Short introduction to page?


You encouraged a response from people who marched in the first Earth Day parade at BU on April 22, 1970 (“From the Archives,” Spring 2017). Alas, I did not march. But in the picture you published, I half expected to see me in miniature on the far side of Comm Ave. I emerged from the union or the library just as the procession passed by, on my way to a class at CLA. It caught my attention because of a steady, slow drumbeat accompanying a caisson with an open casket, in which an internal combustion (car) engine lay in repose. My heart swelled in solidarity with the marchers, and I followed them on the far side as a spectator. At Marsh Plaza, there was a large mobile set up, with various objects dangling, such as a galvanized, beat-up trash can, an old rubber tire, a toilet seat. I was only weeks away from getting my BA—that was the year there was no graduation, not after Kent State. With my humanities major, I was used to reading literature dealing with triumphs and degradations of human character; I can’t remember anything about human degradation of Nature. Too bad Rachel Carson wasn’t assigned reading. Back then, I only vaguely realized how important protecting the Earth is to me; a deeper realization came later, especially in recent months as I watch the EPA imperiled. I did not march; but I am surprised by the vivid memory I have of the parade. Thank you for publishing the photo.

—Rita Cavonius (CAS’70)


In the text with the Earth Day photo, you made comments about Vietnam-era protests. When you do that era, you need to include the actions of the Silber administration. In the fall of 1971, I was a new history graduate student. As part of my assistantship, I worked 10 hours for a professor and 5 hours a week in the history department. One afternoon, I watched from a fifth-floor window at the corner of Granby and Bay State Road as a group of protesters were sitting in front of a building nearby. Silber called in the Boston Tactical Police Force. They marched down Bay State Road in formation and began to beat the protesters, who were sitting in the street and on the sidewalk, dragging them by the hair, beating them with huge clubs on their legs, head, and body, dragging them away. I was sickened. That was just one incident that I witnessed. There were so many more.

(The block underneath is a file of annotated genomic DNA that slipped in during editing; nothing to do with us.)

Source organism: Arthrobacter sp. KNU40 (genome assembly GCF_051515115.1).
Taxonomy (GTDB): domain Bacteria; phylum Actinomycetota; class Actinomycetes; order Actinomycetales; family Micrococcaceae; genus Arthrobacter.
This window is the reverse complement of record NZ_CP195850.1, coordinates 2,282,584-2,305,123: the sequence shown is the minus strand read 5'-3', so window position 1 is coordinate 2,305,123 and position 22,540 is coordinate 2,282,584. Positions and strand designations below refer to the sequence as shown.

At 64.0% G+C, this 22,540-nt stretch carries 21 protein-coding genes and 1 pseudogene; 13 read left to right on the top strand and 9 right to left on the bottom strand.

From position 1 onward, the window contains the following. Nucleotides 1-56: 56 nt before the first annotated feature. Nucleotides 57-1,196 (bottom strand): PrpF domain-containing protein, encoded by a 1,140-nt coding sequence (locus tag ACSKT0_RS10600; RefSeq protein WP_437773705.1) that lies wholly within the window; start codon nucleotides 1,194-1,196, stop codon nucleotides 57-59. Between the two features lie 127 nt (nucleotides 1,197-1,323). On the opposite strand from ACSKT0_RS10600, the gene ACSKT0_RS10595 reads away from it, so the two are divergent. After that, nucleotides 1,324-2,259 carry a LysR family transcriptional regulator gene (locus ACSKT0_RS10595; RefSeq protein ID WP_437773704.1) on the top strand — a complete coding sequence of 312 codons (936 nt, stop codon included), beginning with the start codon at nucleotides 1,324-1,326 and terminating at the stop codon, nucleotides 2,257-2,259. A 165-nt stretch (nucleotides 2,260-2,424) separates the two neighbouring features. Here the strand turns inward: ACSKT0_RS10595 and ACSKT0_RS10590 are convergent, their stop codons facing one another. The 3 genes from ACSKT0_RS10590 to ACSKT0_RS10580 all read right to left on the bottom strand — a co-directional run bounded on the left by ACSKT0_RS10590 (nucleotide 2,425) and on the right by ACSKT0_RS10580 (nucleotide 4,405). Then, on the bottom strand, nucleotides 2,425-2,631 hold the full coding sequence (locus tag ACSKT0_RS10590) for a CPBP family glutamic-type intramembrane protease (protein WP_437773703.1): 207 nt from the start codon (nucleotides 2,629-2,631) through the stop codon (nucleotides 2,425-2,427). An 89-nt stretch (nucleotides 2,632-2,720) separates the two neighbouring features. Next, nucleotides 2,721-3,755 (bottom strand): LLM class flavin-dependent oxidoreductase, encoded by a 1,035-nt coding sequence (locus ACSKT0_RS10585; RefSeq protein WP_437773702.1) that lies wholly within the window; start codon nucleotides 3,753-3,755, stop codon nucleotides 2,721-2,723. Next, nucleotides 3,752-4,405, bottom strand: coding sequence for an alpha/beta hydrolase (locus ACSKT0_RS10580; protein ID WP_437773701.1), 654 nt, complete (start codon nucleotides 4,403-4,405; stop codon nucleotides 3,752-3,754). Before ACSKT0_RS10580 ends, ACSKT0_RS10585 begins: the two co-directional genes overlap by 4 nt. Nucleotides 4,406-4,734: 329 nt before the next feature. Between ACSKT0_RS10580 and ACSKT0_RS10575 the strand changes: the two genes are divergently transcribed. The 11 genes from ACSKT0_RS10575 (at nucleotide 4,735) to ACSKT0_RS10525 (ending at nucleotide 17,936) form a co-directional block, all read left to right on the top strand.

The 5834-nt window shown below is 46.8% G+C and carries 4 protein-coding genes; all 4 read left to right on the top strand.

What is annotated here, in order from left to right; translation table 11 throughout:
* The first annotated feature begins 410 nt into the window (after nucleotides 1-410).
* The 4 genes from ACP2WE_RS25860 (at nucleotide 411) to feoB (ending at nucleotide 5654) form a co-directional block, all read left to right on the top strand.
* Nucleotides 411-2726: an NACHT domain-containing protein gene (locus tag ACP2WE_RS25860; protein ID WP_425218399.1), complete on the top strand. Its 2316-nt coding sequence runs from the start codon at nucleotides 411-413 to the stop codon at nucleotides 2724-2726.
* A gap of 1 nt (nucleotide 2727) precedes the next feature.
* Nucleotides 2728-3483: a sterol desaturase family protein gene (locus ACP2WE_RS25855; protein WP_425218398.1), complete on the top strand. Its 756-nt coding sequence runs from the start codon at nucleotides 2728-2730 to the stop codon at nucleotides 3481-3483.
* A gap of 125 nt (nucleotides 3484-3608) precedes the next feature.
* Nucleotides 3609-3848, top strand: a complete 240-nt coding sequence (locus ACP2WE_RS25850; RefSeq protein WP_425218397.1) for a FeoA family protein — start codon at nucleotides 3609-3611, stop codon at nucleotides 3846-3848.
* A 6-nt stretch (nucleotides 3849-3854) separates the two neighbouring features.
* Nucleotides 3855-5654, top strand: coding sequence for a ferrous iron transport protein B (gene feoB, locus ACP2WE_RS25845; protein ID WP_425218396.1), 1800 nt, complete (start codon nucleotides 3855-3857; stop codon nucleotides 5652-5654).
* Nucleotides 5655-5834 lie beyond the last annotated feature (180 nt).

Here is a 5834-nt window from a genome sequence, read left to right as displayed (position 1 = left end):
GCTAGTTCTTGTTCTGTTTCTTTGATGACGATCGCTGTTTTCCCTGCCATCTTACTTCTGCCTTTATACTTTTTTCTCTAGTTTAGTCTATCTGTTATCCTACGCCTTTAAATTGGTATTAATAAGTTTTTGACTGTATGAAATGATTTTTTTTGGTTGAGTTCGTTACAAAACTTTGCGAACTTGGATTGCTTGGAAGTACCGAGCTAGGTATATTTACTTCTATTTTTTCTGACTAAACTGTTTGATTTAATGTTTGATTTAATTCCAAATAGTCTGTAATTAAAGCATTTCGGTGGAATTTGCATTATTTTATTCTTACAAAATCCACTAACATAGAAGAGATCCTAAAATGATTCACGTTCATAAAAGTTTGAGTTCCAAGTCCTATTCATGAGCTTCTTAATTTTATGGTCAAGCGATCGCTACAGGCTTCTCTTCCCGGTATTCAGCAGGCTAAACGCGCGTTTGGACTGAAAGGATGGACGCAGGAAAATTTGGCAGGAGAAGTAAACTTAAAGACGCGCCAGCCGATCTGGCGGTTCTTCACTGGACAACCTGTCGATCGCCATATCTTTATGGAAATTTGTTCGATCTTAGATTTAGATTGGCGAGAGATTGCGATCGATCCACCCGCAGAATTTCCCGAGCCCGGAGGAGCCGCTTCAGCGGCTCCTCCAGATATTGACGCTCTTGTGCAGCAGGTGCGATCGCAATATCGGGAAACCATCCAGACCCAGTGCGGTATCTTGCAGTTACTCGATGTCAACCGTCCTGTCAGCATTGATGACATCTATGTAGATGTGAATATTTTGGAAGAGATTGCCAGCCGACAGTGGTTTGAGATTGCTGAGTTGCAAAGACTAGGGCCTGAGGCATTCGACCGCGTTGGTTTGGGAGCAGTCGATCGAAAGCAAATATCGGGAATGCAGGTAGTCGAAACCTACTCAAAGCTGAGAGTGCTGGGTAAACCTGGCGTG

—Jo M. Sullivan (GRS’72,’78)


Lara Ehrlich’s interview with Robert Pinsky was an exceptional piece of writing, and I enjoyed the insights I gained into this man and his poetry (“The Inspiration of Robert Pinsky,” Spring 2017). What particularly struck me was what I, a teacher of art history, could learn from him, a teacher of words. I thought about his assignment that students assemble a “personal anthology” of words they found poetic. Pinsky goes on to say, “You don’t study the score before you hear the music. You hear the music first, then you want to know how it’s made….You don’t begin with ‘What does it [a poem] mean?’—you begin with it.” In my teaching, I work hardest at helping students look at the art we are learning about. I want them to recognize their own response and figure out exactly what has evoked that response. Personal engagement with a work of art opens the door to an understanding of artistic intention, social context, and the like. Students who can set aside generalities they have absorbed from peers and authorities can discover their own meanings and establish their own critical footing. I read the piece over my breakfast tea. Thanks, Robert Pinsky and Lara Ehrlich, for giving me something to chew over as well.

—Ellen B. Cutler (GRS’85)


I’m just a haiku poet. Moreover, I’ve published little. You’ll never see my work. Regarding my comments below, this cuts both ways. You can say I can’t be much of a poet, but you can’t know that. Countless artists had little recognition ere they died. I may also be the foremost American haiku poet, so you must judge my views as if I were as great as so many feel Robert Pinsky is. Shiki was the last of “the Great Four” haiku poets. I have the gall to call myself the First of the Great Five. So, about Pinsky—I can’t fathom the sweeping adulation. I’ve read little of his work, but what I have seems sophomoric at best, barely poetry at worst. It strikes me as fairly humdrum prose broken up at random to appear poetic. Do I envy him? Yes and no. I’d love to know my work would survive me, as opposed to its probable fate. Conversely, since I have no audience, I write for Him alone who gives me my poems. That’s why I say they’re the best you’ll never see. We agree on one thing: I too believe the poet’s responsibility is to write well.